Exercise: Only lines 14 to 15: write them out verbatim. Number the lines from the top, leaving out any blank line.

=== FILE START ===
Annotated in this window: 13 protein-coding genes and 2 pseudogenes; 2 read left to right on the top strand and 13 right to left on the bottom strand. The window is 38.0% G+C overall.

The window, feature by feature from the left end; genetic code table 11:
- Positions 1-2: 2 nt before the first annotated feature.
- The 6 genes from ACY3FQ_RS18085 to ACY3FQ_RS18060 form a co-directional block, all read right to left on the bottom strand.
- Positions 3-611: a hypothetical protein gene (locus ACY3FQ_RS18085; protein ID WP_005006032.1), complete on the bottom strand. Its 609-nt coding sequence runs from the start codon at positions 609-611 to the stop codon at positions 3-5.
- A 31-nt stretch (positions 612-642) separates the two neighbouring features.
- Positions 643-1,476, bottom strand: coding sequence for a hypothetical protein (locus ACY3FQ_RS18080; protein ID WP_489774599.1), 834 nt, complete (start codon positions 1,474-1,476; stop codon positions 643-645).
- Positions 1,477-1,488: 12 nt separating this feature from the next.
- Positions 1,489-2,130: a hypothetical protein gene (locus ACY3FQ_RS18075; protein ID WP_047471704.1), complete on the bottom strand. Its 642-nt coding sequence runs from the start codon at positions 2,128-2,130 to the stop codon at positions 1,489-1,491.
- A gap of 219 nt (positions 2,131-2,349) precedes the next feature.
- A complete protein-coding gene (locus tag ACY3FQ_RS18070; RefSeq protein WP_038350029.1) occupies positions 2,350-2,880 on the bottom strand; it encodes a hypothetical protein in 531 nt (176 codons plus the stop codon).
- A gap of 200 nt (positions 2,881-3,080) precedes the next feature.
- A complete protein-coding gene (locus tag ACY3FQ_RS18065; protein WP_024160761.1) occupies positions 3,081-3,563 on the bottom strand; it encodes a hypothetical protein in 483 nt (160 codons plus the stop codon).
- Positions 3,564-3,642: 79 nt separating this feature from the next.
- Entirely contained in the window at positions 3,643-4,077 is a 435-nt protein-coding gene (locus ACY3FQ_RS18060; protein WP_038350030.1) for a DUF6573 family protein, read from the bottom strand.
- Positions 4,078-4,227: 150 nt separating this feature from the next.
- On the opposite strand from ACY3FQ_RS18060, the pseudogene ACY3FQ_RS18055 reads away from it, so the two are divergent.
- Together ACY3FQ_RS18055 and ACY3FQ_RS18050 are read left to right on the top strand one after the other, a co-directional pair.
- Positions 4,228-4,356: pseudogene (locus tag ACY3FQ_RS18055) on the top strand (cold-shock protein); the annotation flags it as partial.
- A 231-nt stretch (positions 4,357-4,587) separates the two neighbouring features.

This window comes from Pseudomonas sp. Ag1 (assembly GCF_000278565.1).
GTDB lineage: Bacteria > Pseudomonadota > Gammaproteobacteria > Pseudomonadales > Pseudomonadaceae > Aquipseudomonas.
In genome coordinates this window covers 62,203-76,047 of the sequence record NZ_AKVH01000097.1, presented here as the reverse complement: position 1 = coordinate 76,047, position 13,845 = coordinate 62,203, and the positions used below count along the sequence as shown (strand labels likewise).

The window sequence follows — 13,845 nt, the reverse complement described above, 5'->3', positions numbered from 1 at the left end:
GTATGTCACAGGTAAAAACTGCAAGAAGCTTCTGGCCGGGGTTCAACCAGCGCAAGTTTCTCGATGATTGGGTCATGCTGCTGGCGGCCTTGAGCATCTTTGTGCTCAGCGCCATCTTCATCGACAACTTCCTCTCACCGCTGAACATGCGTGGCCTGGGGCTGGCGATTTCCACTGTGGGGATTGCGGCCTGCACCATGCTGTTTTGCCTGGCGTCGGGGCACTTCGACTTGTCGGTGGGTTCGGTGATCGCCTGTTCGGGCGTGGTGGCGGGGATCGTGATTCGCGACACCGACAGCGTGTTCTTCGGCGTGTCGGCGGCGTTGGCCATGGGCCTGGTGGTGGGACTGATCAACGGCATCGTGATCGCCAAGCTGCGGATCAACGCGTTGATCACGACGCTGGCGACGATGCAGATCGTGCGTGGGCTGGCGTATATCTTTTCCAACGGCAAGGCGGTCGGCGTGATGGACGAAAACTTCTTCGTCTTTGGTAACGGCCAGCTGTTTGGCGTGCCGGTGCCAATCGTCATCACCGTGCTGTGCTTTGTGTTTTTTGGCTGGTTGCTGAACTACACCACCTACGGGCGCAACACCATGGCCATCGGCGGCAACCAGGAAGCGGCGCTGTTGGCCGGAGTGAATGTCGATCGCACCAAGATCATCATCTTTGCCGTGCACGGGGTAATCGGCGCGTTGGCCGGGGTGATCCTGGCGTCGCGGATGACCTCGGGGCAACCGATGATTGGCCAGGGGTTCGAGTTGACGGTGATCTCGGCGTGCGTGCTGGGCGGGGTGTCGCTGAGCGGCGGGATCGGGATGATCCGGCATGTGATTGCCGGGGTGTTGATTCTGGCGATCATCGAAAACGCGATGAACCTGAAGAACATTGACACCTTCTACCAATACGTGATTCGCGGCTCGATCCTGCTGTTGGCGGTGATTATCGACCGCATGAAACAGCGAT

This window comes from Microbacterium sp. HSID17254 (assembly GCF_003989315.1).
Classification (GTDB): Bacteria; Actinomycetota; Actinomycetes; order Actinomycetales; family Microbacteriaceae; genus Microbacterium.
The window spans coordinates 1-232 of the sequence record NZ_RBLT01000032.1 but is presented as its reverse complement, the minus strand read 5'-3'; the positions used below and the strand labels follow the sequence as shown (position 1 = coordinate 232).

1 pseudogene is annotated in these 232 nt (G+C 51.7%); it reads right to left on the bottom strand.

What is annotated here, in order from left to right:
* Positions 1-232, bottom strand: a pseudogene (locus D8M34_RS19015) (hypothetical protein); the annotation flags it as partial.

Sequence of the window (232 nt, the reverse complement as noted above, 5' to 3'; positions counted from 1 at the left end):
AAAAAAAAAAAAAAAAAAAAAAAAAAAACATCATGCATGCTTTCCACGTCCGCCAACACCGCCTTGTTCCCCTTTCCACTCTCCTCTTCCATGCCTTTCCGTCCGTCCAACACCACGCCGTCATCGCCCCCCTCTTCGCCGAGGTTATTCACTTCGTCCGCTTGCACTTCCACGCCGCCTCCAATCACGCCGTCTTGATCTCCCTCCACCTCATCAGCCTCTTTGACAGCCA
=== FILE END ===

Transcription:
- Positions 3,564-3,642: 79 nt separating this feature from the next.
- Entirely contained in the window at positions 3,643-4,077 is a 435-nt protein-coding gene (locus ACY3FQ_RS18060; protein WP_038350030.1) for a DUF6573 family protein, read from the bottom strand.